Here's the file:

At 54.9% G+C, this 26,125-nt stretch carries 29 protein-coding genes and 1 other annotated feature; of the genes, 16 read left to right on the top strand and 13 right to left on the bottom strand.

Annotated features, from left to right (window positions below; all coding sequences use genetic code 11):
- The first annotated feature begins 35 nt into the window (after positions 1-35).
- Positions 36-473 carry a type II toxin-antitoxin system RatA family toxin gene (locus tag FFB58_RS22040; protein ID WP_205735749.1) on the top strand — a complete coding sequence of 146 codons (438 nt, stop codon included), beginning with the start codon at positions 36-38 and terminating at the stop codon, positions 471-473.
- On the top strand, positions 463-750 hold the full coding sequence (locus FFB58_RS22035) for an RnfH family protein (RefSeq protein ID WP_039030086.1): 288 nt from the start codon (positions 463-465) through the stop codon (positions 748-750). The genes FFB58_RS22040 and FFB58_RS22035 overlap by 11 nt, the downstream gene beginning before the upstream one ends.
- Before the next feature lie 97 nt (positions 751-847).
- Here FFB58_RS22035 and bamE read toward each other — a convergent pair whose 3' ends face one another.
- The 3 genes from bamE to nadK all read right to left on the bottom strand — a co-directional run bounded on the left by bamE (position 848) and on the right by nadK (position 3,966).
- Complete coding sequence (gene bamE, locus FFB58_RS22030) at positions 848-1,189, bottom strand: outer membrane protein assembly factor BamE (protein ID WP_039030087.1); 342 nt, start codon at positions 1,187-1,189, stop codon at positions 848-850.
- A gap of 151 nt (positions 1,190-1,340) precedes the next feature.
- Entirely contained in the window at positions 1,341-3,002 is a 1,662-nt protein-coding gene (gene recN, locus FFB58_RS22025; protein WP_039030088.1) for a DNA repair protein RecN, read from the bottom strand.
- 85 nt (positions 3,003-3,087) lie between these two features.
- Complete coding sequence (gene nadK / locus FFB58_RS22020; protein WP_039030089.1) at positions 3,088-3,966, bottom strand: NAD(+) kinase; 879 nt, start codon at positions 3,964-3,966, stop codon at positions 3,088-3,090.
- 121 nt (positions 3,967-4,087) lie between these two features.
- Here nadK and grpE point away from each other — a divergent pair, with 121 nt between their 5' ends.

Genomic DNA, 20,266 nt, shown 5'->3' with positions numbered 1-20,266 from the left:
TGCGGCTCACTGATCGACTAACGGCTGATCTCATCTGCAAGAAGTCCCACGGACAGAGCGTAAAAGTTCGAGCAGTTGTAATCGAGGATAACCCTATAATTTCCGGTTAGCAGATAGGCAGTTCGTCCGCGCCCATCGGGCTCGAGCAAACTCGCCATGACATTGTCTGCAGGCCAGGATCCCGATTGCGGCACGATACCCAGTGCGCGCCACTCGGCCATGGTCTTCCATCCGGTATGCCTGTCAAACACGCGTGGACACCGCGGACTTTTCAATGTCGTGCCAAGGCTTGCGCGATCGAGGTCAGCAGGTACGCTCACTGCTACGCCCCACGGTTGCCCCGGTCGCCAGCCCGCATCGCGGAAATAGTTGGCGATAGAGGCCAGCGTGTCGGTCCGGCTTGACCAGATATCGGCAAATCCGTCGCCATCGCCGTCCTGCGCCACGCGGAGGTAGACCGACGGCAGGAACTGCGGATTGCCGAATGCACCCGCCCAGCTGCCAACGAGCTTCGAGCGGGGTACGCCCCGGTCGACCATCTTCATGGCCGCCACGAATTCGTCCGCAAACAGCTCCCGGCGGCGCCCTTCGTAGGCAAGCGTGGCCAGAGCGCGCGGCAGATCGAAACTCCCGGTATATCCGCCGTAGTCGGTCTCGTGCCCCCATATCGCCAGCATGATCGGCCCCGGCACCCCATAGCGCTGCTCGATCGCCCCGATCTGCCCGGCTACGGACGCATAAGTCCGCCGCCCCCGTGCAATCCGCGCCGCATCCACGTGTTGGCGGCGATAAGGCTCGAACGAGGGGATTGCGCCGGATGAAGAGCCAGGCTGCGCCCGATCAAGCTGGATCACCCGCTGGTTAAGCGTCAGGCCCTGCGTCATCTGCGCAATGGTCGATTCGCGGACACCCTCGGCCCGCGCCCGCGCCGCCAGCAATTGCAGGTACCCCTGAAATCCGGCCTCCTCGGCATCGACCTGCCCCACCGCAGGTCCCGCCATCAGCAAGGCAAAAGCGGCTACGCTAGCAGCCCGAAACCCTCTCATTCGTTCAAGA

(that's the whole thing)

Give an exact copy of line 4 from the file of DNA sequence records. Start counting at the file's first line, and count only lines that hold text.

- Positions 36-473 carry a type II toxin-antitoxin system RatA family toxin gene (locus tag FFB58_RS22040; protein ID WP_205735749.1) on the top strand — a complete coding sequence of 146 codons (438 nt, stop codon included), beginning with the start codon at positions 36-38 and terminating at the stop codon, positions 471-473.